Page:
Being thought of as nothing, as the preceding volumes demonstrated, was just about the worst thing that could happen to LBJ. Flash forward to November 22nd, 1963: Johnson automatically became President the moment JFK died, so there was no real need for him to be sworn in, let alone be sworn in in Dallas, other than the symbolic one. However, not only did he insist on the ceremony taking place in Dallas, he also requested a specific judge: Sarah Hughes. (Who, I hear, to this day is the only female judge to swear in a President.)
Caro does make you feel sorry for Johnson through the almost three years of humiliation and powerlessness, but he never lets you forget Johnson himself had been an expert in humiliating people (and would be again). He also doesn't fall into the easy trap of playing to stereotypes in oder to win sympathy for his subject (those rich kids and poor Lyndon from the Hill Country): Robert Kennedy's darker side - the ruthlessness, the ability to hate on a match with Johnson's - Caro calls theirs the biggest blood feud in American 20th century politics - gets described, but so do his better qualities (the ability to question his own judgment, instinctive sympathy for underdogs (and actions following up on this). As someone who has read a great deal of biographies in her time: it's a rare thing if a biographer bothers to do that with people who aren't their main subject.
And then, of course, we get to Dallas. Caro builds this up like a thriller, making a good case that Johnson might not have been on the 1964 ticket and in any case had a financial scandal hanging over him through his protegé Bobby Baker, so he likely was at his most depressed and hopeless. And then, everything changes. From the moment Kenny O'Donnell tells him at the hospital that Kennedy is dead, Johnson-the-depressed-VP is gone and Johnson-the-Master-Politician has returned, taking charge, organizing the transition, and then, once back in Washington, getting bills languishing for now leven months through the house with breathtaking speed. He had very practical reasons for this: 1964 was an election year, and because of his powerlessness in the preceding years, his time as Master of the Senate had already been forgotten by the public in as much as they knew about it in the first place. If he wanted to do more than serving out the rest of JFK's term, he needed to impress, and to impress fast. And impress he did. (This included the African-American leaders of the five key civil rights organizations, with whom Johnson promptly had a strategy coordinating meeting; quoth Martin Luther King, "LBJ is a man of great ego and great power. He is a pragmatist and a man of pragmatic compassion. It just may be that he's going to go where John Kennedy couldn't.") The description of Johnson doing his cajoling, intimidating and bargaining and the bills being passed through during his first seven weeks in office make the last part of the book exhilarating to read, but Caro also foreshadows, inevitably, Vietnam, a subject his next book will deal with. He ends this volume at what he suggests may have been Johnson's finest hour: turning a tragedy which would have been the trigger of a terrible national and international crisis (especially if anyone had openly accused the Russians or the Cubans of having plotted Kennedy's death) into the beginning of a series of direly needed reforms, managing to work with people who'd openly ridiculed and despised him (for now; everyone was aware that should Johnson win an election in his own right, things might get different very quickly) instead of giving into the urge for vengeance (except for one case, and even with RFK, he limited himself to one thing), and using all his experience for the best.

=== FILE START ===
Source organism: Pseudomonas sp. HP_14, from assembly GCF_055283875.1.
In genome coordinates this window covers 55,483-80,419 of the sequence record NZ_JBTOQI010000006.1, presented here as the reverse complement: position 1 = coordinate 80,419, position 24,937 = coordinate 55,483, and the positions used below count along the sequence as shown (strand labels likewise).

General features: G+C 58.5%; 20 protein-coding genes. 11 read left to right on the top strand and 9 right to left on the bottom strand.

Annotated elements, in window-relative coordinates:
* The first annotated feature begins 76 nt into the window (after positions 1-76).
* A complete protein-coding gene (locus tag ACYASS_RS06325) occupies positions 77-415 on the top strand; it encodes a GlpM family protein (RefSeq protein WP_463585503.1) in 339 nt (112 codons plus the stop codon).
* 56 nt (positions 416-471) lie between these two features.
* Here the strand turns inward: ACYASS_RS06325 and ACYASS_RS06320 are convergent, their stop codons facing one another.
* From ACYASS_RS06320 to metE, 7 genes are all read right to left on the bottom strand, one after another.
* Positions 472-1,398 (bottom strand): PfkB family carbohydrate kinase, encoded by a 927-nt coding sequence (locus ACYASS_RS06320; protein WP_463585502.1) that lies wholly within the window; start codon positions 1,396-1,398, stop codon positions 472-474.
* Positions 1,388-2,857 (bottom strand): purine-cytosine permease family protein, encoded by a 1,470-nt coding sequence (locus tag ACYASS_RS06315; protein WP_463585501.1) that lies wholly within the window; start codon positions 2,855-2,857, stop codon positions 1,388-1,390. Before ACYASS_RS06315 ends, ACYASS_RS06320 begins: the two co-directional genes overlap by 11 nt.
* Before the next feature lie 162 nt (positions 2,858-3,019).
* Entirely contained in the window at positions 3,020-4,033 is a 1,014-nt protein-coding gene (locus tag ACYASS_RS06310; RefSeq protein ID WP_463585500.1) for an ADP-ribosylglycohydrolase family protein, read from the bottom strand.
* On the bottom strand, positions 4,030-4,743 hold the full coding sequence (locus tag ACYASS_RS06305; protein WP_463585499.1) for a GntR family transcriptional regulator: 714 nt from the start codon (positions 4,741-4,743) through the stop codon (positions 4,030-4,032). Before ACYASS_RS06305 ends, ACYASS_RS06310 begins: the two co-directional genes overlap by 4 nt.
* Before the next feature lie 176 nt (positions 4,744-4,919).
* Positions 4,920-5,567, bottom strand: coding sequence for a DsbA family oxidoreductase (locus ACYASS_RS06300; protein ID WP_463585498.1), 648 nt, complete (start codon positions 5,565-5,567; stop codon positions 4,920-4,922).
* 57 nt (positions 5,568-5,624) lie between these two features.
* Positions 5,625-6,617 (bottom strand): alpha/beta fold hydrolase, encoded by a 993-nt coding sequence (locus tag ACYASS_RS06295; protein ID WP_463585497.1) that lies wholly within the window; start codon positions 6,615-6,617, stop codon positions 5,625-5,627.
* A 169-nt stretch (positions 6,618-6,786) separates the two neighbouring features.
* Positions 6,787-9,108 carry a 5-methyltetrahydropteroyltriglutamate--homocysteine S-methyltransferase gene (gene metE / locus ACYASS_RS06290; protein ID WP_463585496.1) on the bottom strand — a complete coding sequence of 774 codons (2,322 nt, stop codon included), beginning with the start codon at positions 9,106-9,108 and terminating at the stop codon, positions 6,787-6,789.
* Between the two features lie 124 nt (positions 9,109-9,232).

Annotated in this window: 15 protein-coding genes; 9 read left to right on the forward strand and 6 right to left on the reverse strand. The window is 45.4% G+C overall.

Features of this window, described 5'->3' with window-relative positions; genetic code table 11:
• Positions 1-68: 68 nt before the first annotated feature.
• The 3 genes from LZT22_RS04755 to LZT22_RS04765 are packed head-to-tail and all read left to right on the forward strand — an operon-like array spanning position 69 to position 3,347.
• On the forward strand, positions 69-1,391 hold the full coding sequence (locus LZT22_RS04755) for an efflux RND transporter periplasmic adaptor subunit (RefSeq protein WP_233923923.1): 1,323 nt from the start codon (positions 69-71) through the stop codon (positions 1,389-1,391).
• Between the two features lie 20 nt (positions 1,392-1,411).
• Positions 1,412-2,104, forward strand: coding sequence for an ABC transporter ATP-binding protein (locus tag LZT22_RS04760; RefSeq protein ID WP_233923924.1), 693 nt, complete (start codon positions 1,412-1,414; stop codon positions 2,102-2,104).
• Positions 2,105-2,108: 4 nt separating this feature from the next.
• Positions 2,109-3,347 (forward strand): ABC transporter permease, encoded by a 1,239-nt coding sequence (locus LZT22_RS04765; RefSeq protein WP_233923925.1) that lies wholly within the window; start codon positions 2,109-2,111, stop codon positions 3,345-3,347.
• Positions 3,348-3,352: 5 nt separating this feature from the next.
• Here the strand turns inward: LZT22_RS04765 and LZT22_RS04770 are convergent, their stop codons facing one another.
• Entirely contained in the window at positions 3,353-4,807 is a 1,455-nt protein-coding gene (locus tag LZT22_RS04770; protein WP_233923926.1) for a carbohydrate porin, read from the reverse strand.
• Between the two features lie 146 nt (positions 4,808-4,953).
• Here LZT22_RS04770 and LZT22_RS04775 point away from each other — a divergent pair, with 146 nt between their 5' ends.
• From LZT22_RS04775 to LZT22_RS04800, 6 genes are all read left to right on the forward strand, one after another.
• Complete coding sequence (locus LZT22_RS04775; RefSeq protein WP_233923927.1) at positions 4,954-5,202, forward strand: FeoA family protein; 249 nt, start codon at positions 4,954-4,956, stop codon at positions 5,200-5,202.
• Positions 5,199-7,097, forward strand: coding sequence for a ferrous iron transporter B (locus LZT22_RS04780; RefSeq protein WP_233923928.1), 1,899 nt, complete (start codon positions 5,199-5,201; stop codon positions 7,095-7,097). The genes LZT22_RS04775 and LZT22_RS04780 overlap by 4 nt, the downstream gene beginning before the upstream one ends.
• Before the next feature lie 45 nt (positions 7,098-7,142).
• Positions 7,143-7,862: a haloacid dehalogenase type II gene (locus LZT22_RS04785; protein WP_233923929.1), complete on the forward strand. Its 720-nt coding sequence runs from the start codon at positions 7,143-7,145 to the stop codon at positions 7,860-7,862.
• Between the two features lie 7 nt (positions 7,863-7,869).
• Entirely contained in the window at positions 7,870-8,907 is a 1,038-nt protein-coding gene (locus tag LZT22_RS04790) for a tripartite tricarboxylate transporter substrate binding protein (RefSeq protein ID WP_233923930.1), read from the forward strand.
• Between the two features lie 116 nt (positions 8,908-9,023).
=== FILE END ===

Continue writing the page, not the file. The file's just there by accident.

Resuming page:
Vietnam isn't the only thing he foreshadows. As in his introduction to his first volume on Johnson, Caro argues that while Nixon did much of the damage on how an US President was perceived in his country, the loss of the automatic reverence and respect for the office started under Johnson. Caro seems to regard the loss of "the respect and reference for the institution" as a tragedy, which I'm not sure I concurr with, not to mention that when I visited the US for the first time at age 14 as part of a student exchange programm, it was the year of Reagan's reelection, and the Reagon adoration in my host family and their friends was as uncritical as they come. Which bewildered me. Anyway, I should think it's good if a head of state isn't automatically revered because he's the head of state, if he - or she! - has to earn that respect first. Be that as it may: this multivolume biography is incredibly compelling, and I can only hope Mr. Caro survives to complete the last part, seeing as he's 76 already. In his books, he describes Johnson's habit of absorbing the people who worked for him; I wonder whether he ever feels this happened to him, too?